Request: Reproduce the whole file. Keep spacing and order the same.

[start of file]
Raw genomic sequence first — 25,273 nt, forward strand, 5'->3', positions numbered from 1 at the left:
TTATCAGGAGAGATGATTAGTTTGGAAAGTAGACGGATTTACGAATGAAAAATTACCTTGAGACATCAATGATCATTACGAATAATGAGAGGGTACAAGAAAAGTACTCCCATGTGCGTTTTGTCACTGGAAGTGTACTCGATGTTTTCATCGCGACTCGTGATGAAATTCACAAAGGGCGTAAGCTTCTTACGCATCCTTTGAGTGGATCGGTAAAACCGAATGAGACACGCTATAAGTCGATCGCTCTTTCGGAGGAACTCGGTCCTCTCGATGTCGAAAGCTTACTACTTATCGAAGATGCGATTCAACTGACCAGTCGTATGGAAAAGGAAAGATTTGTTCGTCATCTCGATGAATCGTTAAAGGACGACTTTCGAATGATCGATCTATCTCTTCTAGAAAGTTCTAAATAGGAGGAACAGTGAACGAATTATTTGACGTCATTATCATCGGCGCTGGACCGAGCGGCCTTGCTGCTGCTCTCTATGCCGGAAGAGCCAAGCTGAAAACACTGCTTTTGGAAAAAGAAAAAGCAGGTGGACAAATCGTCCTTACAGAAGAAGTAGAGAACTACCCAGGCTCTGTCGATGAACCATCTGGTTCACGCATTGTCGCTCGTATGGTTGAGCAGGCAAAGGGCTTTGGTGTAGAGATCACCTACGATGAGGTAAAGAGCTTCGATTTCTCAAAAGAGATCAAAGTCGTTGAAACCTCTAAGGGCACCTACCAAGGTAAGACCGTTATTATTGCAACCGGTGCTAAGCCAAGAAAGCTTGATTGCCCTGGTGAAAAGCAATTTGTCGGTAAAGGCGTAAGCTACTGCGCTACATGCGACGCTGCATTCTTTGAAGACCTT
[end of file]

Raw genomic sequence first — 25,273 nt, forward strand, 5'->3', positions numbered from 1 at the left:
TTATCAGGAGAGATGATTAGTTTGGAAAGTAGACGGATTTACGAATGAAAAATTACCTTGAGACATCAATGATCATTACGAATAATGAGAGGGTACAAGAAAAGTACTCCCATGTGCGTTTTGTCACTGGAAGTGTACTCGATGTTTTCATCGCGACTCGTGATGAAATTCACAAAGGGCGTAAGCTTCTTACGCATCCTTTGAGTGGATCGGTAAAACCGAATGAGACACGCTATAAGTCGATCGCTCTTTCGGAGGAACTCGGTCCTCTCGATGTCGAAAGCTTACTACTTATCGAAGATGCGATTCAACTGACCAGTCGTATGGAAAAGGAAAGATTTGTTCGTCATCTCGATGAATCGTTAAAGGACGACTTTCGAATGATCGATCTATCTCTTCTAGAAAGTTCTAAATAGGAGGAACAGTGAACGAATTATTTGACGTCATTATCATCGGCGCTGGACCGAGCGGCCTTGCTGCTGCTCTCTATGCCGGAAGAGCCAAGCTGAAAACACTGCTTTTGGAAAAAGAAAAAGCAGGTGGACAAATCGTCCTTACAGAAGAAGTAGAGAACTACCCAGGCTCTGTCGATGAACCATCTGGTTCACGCATTGTCGCTCGTATGGTTGAGCAGGCAAAGGGCTTTGGTGTAGAGATCACCTACGATGAGGTAAAGAGCTTCGATTTCTCAAAAGAGATCAAAGTCGTTGAAACCTCTAAGGGCACCTACCAAGGTAAGACCGTTATTATTGCAACCGGTGCTAAGCCAAGAAAGCTTGATTGCCCTGGTGAAAAGCAATTTGTCGGTAAAGGCGTAAGCTACTGCGCTACATGCGACGCTGCATTCTTTGAAGACCTT